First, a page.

British Columbia British Columbia’s Libraries Branch conducts the Annual Survey of Public Libraries. The main data page is found in the BC Data Catalogue https://catalogue.data.gov.bc.ca/dataset/bc-public-libraries-statistics-2002-present (that is, 2018.) This page presents something truly excellent: an 17-year compilation of their public library data from 2002-2018. Note the fact that they publish the survey questionnaire.

From previous iterations of their data, I know that they have data back to 1999 but in PDF and the survey questions were published back to 2006 so there are more data from BC if they chose to make them available. Here is a one-page summary Infographic.

In the 2018 data, there are about 235 variables and 71 public libraries reported this year. There are 1,207 observations in the complete dataset (an observation include the data for one library for one year.

Manitoba The Manitoba Sport, Culture, and Heritage Department includes the Public Library Services Branch which is responsible for its data. This is another excellent series. Data are available on these libraries from 2008-2019 “Ready Reports” here: https://mb.countingopinions.com/index.php?page_id=4. The display format is in HTML but one can download XLS files and see graphs. This is an ingenious display method and I would say the best I have seen anywhere. The data are by categories so, for example, circulation statistics are separate from expenditures. If you want to look at them together, you will have work to do. There are also monthly reports available on the most recent month’s eBooks, circulation activity, newly registered users, and the number of checkouts via links at the bottom of the page. Monthly statistics are scarce in the library world but they can be quite useful if one can find them for extended periods.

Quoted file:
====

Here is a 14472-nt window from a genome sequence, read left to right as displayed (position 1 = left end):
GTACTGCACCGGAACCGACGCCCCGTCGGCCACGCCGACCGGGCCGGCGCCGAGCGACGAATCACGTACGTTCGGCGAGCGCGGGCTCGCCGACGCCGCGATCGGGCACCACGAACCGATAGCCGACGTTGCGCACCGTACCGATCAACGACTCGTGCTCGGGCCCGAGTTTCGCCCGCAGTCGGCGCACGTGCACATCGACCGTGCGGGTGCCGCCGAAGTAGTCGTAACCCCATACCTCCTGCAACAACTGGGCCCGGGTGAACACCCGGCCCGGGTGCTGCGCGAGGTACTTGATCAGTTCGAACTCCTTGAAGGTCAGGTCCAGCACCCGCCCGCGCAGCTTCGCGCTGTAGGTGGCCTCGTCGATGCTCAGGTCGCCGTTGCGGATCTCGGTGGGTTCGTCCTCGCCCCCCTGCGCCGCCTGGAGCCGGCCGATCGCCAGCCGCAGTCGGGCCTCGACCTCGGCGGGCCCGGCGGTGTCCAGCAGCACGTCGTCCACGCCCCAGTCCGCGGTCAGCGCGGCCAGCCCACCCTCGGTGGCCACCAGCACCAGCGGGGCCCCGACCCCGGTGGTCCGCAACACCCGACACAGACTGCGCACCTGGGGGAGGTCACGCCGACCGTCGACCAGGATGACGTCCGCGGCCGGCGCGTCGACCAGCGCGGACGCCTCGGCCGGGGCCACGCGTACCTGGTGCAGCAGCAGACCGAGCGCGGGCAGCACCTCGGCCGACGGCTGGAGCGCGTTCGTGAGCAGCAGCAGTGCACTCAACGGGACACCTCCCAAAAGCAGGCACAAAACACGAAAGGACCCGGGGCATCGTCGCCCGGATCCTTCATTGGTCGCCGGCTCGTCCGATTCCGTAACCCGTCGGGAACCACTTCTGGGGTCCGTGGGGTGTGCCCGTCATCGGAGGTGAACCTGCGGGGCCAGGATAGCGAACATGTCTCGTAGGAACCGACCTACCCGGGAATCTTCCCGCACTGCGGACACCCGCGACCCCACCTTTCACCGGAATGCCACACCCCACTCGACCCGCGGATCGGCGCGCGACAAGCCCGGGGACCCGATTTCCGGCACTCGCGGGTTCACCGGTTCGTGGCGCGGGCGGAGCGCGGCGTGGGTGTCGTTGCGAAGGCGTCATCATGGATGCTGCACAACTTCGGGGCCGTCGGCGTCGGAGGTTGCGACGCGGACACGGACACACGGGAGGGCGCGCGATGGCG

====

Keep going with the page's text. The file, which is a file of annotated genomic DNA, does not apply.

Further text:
Also a nice Google Map of libraries in the province: https://mb.countingopinions.com/locations.php?l=14702

New Brunswick New Brunswick Public Library Service is the province’s department responsible for support of the “network of public libraries in” the province. It’s Website: https://www2.gnb.ca/content/gnb/en/departments/nbpl.html. There are data in publications linked to at this page: https://www2.gnb.ca/content/gnb/en/departments/nbpl/about-us/publications.html. The data exist for five years: 2012-2013 to 2016-2017. The data are in the publications which are PDFs of the department’s annual. Extracting these data for analysis will be difficult.